When should you cancel your comprehensive insurance?
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Asked April 27, 2011
Comprehensive auto insurance includes a wide range of possible scenarios, including vandalism, flooding, and fire. On a hierarchy of important auto coverage, comprehensive is ranked 3rd, with the first two being Liability (property and liability) and collision overage. In a large part, comprehensive coverage protects against incidents you may have some control over, such as not parking in a dangerous location or leaving valuables unattended in the vehicle. Think of comprehensive coverage as things that can be done to your vehicle other than collisions.
If your vehicle is parked in a safe place at night such as a private garage, your comprehensive risks go down significantly. If you rarely or never travel out of state, you are actually at a lower risk of burglary, and the likelihood of your car being stolen goes down as the car gets older. These are all coverages provided by comprehensive coverage and examples of how the coverage could be unnecessary. You probably have a lower risk of filing a comprehensive claim than a collision claim, provided you refrain from leaving inviting packages visible in the vehicle, or simply install a loud alarm system.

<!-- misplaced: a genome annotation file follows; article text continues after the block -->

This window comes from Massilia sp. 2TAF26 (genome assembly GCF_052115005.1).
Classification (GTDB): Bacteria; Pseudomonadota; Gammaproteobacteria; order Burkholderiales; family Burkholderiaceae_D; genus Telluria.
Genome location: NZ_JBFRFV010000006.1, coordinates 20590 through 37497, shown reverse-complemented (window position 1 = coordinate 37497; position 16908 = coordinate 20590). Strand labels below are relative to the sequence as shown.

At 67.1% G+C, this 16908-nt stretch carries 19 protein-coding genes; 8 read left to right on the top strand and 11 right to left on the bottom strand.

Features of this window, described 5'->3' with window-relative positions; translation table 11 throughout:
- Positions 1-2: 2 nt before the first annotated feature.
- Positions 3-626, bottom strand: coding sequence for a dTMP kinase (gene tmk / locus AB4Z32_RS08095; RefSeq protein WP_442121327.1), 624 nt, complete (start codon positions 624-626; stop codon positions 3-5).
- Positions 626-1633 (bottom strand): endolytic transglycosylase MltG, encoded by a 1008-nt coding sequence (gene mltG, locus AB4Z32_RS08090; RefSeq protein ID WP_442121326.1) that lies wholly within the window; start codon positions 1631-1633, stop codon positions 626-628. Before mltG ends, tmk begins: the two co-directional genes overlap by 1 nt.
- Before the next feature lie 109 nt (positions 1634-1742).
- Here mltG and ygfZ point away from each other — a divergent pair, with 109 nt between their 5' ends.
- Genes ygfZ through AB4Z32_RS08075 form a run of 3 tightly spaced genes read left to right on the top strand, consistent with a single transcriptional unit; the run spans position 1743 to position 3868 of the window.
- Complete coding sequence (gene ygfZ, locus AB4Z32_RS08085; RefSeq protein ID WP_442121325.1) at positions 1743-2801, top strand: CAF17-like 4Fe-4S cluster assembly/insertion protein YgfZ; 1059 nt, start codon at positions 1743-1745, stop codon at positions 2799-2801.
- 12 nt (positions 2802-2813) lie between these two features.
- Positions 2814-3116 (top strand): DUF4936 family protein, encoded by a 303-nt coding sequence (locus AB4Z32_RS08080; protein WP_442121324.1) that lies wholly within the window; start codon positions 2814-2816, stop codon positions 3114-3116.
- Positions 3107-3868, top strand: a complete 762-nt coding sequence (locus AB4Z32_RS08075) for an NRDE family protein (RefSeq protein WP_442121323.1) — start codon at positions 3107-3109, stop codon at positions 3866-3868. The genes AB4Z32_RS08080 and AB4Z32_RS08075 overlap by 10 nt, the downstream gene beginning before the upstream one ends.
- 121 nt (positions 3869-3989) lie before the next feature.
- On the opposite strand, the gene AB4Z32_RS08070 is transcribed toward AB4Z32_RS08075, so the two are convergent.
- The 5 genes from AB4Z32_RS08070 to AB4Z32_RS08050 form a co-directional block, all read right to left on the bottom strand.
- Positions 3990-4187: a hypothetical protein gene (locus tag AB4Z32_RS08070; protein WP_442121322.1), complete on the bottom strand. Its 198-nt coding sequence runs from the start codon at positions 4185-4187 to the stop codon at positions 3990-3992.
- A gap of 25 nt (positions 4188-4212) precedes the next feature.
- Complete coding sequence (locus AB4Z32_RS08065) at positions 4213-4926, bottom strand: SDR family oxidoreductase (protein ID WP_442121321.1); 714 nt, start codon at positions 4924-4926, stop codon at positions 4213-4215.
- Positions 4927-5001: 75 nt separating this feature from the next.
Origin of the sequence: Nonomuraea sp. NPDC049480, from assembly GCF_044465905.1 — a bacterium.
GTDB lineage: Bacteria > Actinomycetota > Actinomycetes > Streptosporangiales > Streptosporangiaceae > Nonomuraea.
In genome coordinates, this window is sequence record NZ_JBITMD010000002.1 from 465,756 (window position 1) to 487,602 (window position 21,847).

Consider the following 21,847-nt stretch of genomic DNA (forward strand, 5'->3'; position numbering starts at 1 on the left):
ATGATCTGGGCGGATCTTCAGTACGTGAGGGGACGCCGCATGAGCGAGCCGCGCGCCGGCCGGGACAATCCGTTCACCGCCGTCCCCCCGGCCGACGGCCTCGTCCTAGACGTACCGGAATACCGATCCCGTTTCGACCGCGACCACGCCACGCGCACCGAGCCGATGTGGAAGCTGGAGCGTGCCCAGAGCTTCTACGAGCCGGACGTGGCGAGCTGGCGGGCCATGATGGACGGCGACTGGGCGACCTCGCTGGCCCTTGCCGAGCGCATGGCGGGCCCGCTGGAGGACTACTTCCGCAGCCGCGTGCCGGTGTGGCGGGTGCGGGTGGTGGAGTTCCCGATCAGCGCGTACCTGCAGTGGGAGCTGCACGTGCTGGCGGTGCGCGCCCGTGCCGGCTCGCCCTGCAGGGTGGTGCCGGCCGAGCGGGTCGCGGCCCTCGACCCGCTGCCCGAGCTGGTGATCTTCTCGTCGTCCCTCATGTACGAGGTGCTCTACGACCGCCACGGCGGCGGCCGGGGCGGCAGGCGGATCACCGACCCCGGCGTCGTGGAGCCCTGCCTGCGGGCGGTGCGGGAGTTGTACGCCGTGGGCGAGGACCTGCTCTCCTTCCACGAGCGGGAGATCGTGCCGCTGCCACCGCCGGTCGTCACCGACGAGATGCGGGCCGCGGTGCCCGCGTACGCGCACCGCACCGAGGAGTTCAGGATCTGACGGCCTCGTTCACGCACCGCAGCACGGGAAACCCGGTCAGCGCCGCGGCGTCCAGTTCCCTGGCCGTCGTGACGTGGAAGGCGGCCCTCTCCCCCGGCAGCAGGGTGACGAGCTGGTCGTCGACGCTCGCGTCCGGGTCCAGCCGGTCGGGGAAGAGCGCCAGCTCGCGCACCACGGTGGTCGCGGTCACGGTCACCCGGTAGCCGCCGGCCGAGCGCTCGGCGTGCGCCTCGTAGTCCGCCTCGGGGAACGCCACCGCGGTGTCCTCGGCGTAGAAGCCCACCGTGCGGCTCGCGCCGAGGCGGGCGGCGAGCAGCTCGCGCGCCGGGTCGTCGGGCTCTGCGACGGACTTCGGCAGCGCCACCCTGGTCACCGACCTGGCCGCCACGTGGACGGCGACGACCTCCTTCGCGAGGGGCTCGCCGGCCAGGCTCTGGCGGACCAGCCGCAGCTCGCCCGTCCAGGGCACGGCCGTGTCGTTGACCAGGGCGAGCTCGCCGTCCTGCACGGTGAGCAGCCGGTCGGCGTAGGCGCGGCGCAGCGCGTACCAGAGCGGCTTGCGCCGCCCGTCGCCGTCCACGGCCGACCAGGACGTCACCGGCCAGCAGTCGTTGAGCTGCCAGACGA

There is no definite point at which comprehensive coverage is no longer needed. It is possible to have a beat up vehicle that is constantly used for transporting expensive materials and needs to have the coverage to protect the cargo more than the car. The question for making a decision about comprehensive insurance is how much you are willing to pay out of pocket to replace or repair problems that could happen. Insurance companies exist to help you overcome risks, but you are welcome to face those risks yourself if you wish.
Answered April 27, 2011 by Anonymous